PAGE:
Dr. Seth Meyers, Clinical Psychologist

Dr. Seth Meyers, Clinical Psychologist

Sunday, September 16, 2012

Talking to Kids About Drugs: How Early Should You Start?

A 2009 government study showed that about ten percent of kids age 12 to 17 use an illicit drug, and the number is probably much higher than that. I can tell you that my brother, who went to high school 12 years ago in the midwest, said that there were kids on his soccer team in his middle class suburb of Columbus, Ohio who were using cocaine and, God forbid, heroin. I'm almost six years older than he is, and I can assure you drug use wasn't that rampant when I went through high school. And it seems to be getting worse!

The truth is that parents can't just have a single discussion with their kids about drugs: they need to have ongoing talks about drugs and alcohol with their kids from the time the kids are young. So, how young is too young? Don't start talking to your kids about drugs and alcohol until they're about seven or eight. It's only when kids reach this age that they can truly understand when you talk to them about serious issues. Yet once they reach second or third grade, start talking about these issues with them.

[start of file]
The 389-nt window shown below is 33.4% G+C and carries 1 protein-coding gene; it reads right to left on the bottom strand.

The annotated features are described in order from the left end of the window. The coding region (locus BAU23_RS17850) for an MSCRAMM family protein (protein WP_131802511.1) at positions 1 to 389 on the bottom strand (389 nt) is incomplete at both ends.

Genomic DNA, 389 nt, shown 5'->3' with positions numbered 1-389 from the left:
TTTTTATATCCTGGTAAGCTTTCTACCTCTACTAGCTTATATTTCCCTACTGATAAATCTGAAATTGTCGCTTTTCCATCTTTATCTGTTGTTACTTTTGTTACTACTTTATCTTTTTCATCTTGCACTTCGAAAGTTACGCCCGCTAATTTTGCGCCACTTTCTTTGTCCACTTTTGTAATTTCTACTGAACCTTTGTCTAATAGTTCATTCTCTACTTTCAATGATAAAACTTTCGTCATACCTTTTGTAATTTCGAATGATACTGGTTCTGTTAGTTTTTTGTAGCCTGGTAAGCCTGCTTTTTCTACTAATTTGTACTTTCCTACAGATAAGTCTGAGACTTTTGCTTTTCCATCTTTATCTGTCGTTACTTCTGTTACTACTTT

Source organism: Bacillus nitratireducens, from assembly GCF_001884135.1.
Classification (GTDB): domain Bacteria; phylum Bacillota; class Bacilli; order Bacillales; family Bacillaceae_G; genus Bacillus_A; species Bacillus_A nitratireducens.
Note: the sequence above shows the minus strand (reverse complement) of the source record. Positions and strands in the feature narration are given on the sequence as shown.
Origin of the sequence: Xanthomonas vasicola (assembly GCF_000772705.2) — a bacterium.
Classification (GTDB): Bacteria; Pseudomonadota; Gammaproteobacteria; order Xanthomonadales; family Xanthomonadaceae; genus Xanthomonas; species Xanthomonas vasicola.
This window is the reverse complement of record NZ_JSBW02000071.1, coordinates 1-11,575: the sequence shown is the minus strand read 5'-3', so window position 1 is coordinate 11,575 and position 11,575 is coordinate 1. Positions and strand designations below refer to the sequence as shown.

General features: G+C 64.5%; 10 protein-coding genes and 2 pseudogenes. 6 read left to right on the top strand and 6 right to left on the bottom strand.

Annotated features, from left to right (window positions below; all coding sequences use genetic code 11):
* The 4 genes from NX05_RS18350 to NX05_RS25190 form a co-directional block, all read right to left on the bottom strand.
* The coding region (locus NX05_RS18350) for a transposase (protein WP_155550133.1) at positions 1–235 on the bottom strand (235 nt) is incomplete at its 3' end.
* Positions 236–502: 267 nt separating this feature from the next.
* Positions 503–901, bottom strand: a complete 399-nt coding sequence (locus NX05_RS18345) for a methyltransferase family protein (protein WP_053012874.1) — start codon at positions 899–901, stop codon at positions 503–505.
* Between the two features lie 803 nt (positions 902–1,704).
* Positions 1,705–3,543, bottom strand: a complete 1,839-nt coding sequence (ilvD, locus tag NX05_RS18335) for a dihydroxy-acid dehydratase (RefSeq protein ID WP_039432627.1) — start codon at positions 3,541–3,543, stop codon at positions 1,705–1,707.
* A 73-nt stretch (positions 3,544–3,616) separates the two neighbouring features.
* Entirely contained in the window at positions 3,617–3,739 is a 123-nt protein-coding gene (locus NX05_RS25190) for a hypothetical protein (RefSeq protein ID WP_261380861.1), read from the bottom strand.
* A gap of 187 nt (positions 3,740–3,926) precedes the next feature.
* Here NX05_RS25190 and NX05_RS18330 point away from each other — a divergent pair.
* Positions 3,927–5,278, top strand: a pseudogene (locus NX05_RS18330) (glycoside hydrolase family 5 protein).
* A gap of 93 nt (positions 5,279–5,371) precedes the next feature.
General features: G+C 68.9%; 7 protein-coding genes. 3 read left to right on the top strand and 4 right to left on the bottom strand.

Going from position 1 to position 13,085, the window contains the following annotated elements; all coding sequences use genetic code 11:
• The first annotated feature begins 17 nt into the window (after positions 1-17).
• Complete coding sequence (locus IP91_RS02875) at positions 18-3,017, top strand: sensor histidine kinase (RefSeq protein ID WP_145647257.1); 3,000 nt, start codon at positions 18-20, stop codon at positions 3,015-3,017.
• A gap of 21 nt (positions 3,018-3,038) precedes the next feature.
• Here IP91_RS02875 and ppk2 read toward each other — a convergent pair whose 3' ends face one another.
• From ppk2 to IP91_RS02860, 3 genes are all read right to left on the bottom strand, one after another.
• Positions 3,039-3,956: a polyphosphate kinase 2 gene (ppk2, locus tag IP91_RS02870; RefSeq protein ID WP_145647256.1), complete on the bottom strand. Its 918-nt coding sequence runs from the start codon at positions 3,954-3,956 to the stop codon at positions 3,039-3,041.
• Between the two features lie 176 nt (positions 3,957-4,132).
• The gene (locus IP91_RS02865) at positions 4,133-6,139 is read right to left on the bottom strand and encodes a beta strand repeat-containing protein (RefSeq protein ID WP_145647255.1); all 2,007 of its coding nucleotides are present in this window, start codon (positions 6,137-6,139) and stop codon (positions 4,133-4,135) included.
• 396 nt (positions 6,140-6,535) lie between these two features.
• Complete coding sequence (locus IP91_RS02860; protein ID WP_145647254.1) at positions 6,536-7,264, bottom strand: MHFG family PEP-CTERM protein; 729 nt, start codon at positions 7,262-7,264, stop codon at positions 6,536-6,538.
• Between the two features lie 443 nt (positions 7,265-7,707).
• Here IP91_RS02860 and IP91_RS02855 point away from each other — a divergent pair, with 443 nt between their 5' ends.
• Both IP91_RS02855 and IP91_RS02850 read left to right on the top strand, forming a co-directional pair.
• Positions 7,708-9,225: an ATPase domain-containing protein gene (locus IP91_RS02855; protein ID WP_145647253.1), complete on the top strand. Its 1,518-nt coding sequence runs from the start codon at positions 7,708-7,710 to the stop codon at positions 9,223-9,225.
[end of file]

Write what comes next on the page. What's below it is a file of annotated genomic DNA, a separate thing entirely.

Each time you discuss the issue, don't be overly dramatic: You don't have to sit them down, shine a lamp over their head, and speak in a cryptic voice. You simply tell them that drugs and alcohol is a subject they'll start hearing more about as they get older, and that using such substances gets people into trouble and makes them feel unhappy. Keep the discussion short - no more than a few minutes - and check in with your child again every month or so on this issue.

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